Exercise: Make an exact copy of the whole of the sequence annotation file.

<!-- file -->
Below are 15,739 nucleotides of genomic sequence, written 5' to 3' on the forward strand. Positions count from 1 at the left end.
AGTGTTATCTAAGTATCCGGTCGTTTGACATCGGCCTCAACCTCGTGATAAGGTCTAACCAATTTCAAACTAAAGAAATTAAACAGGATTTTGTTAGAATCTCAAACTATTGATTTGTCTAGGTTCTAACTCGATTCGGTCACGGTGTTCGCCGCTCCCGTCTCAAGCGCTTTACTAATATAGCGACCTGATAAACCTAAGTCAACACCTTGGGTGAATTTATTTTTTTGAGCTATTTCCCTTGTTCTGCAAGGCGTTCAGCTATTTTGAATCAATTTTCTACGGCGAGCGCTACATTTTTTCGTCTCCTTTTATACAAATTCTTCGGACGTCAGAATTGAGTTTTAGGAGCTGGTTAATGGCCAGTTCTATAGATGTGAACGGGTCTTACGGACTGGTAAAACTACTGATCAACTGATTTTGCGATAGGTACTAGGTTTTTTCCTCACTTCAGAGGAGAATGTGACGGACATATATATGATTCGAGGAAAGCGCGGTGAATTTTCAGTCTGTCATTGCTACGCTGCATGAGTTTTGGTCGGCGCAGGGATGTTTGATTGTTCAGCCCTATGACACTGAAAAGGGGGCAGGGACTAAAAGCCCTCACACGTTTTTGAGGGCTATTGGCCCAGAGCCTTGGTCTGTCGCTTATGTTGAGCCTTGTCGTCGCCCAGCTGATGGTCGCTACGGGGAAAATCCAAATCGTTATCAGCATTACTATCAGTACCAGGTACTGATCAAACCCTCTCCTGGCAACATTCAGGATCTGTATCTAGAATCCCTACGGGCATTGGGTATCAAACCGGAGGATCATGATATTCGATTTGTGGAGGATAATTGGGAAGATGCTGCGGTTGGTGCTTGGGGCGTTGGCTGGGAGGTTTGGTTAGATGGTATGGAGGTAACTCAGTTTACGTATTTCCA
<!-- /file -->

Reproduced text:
Below are 15,739 nucleotides of genomic sequence, written 5' to 3' on the forward strand. Positions count from 1 at the left end.
AGTGTTATCTAAGTATCCGGTCGTTTGACATCGGCCTCAACCTCGTGATAAGGTCTAACCAATTTCAAACTAAAGAAATTAAACAGGATTTTGTTAGAATCTCAAACTATTGATTTGTCTAGGTTCTAACTCGATTCGGTCACGGTGTTCGCCGCTCCCGTCTCAAGCGCTTTACTAATATAGCGACCTGATAAACCTAAGTCAACACCTTGGGTGAATTTATTTTTTTGAGCTATTTCCCTTGTTCTGCAAGGCGTTCAGCTATTTTGAATCAATTTTCTACGGCGAGCGCTACATTTTTTCGTCTCCTTTTATACAAATTCTTCGGACGTCAGAATTGAGTTTTAGGAGCTGGTTAATGGCCAGTTCTATAGATGTGAACGGGTCTTACGGACTGGTAAAACTACTGATCAACTGATTTTGCGATAGGTACTAGGTTTTTTCCTCACTTCAGAGGAGAATGTGACGGACATATATATGATTCGAGGAAAGCGCGGTGAATTTTCAGTCTGTCATTGCTACGCTGCATGAGTTTTGGTCGGCGCAGGGATGTTTGATTGTTCAGCCCTATGACACTGAAAAGGGGGCAGGGACTAAAAGCCCTCACACGTTTTTGAGGGCTATTGGCCCAGAGCCTTGGTCTGTCGCTTATGTTGAGCCTTGTCGTCGCCCAGCTGATGGTCGCTACGGGGAAAATCCAAATCGTTATCAGCATTACTATCAGTACCAGGTACTGATCAAACCCTCTCCTGGCAACATTCAGGATCTGTATCTAGAATCCCTACGGGCATTGGGTATCAAACCGGAGGATCATGATATTCGATTTGTGGAGGATAATTGGGAAGATGCTGCGGTTGGTGCTTGGGGCGTTGGCTGGGAGGTTTGGTTAGATGGTATGGAGGTAACTCAGTTTACGTATTTCCA